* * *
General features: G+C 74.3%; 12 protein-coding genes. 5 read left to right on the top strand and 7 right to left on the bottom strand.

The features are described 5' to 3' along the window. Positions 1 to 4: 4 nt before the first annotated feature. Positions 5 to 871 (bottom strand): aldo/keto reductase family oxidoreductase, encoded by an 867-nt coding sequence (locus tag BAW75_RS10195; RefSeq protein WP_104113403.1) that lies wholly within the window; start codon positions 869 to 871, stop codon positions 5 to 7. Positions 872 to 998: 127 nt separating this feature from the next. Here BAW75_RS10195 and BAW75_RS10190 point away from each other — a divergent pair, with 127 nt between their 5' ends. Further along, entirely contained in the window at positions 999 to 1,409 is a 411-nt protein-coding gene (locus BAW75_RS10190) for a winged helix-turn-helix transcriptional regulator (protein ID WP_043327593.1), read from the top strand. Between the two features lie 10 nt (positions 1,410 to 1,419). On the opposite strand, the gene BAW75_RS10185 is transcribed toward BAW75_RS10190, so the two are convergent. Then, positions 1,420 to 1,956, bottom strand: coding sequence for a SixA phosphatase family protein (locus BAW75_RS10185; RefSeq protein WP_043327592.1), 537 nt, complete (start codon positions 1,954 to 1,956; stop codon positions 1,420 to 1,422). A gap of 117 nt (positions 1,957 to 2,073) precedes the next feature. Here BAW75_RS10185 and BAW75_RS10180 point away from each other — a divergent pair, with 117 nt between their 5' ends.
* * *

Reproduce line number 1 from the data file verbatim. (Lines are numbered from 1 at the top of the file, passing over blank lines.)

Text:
General features: G+C 74.3%; 12 protein-coding genes. 5 read left to right on the top strand and 7 right to left on the bottom strand.